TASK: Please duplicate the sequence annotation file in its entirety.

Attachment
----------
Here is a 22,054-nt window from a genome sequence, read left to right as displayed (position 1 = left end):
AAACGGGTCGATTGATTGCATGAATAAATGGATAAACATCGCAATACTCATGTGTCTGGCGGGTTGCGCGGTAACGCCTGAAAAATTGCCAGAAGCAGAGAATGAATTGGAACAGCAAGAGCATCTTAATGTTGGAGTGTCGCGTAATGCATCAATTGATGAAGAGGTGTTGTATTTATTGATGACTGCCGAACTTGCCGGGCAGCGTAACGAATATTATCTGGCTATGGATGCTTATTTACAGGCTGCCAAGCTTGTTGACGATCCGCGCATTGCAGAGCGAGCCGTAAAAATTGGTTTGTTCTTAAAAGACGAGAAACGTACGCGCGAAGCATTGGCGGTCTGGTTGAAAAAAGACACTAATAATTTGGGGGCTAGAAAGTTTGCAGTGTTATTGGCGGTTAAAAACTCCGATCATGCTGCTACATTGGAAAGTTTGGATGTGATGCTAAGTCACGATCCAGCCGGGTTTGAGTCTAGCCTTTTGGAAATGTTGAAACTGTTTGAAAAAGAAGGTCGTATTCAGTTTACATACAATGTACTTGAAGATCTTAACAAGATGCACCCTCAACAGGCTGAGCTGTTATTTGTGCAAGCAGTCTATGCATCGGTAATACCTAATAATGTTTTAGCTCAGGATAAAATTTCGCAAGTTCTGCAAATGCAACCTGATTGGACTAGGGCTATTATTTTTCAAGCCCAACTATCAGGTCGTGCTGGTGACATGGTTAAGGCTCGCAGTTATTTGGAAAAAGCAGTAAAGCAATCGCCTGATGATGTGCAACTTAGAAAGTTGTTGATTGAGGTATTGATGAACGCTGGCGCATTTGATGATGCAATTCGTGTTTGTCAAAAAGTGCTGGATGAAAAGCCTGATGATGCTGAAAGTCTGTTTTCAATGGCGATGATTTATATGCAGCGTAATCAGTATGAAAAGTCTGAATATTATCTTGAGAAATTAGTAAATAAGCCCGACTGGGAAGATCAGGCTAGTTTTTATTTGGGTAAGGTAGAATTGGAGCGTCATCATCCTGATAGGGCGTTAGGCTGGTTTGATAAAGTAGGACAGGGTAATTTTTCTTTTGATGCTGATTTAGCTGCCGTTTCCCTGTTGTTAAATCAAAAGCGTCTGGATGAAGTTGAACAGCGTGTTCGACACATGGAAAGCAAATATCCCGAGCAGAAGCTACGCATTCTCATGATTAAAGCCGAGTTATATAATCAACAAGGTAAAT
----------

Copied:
Here is a 22,054-nt window from a genome sequence, read left to right as displayed (position 1 = left end):
AAACGGGTCGATTGATTGCATGAATAAATGGATAAACATCGCAATACTCATGTGTCTGGCGGGTTGCGCGGTAACGCCTGAAAAATTGCCAGAAGCAGAGAATGAATTGGAACAGCAAGAGCATCTTAATGTTGGAGTGTCGCGTAATGCATCAATTGATGAAGAGGTGTTGTATTTATTGATGACTGCCGAACTTGCCGGGCAGCGTAACGAATATTATCTGGCTATGGATGCTTATTTACAGGCTGCCAAGCTTGTTGACGATCCGCGCATTGCAGAGCGAGCCGTAAAAATTGGTTTGTTCTTAAAAGACGAGAAACGTACGCGCGAAGCATTGGCGGTCTGGTTGAAAAAAGACACTAATAATTTGGGGGCTAGAAAGTTTGCAGTGTTATTGGCGGTTAAAAACTCCGATCATGCTGCTACATTGGAAAGTTTGGATGTGATGCTAAGTCACGATCCAGCCGGGTTTGAGTCTAGCCTTTTGGAAATGTTGAAACTGTTTGAAAAAGAAGGTCGTATTCAGTTTACATACAATGTACTTGAAGATCTTAACAAGATGCACCCTCAACAGGCTGAGCTGTTATTTGTGCAAGCAGTCTATGCATCGGTAATACCTAATAATGTTTTAGCTCAGGATAAAATTTCGCAAGTTCTGCAAATGCAACCTGATTGGACTAGGGCTATTATTTTTCAAGCCCAACTATCAGGTCGTGCTGGTGACATGGTTAAGGCTCGCAGTTATTTGGAAAAAGCAGTAAAGCAATCGCCTGATGATGTGCAACTTAGAAAGTTGTTGATTGAGGTATTGATGAACGCTGGCGCATTTGATGATGCAATTCGTGTTTGTCAAAAAGTGCTGGATGAAAAGCCTGATGATGCTGAAAGTCTGTTTTCAATGGCGATGATTTATATGCAGCGTAATCAGTATGAAAAGTCTGAATATTATCTTGAGAAATTAGTAAATAAGCCCGACTGGGAAGATCAGGCTAGTTTTTATTTGGGTAAGGTAGAATTGGAGCGTCATCATCCTGATAGGGCGTTAGGCTGGTTTGATAAAGTAGGACAGGGTAATTTTTCTTTTGATGCTGATTTAGCTGCCGTTTCCCTGTTGTTAAATCAAAAGCGTCTGGATGAAGTTGAACAGCGTGTTCGACACATGGAAAGCAAATATCCCGAGCAGAAGCTACGCATTCTCATGATTAAAGCCGAGTTATATAATCAACAAGGTAAAT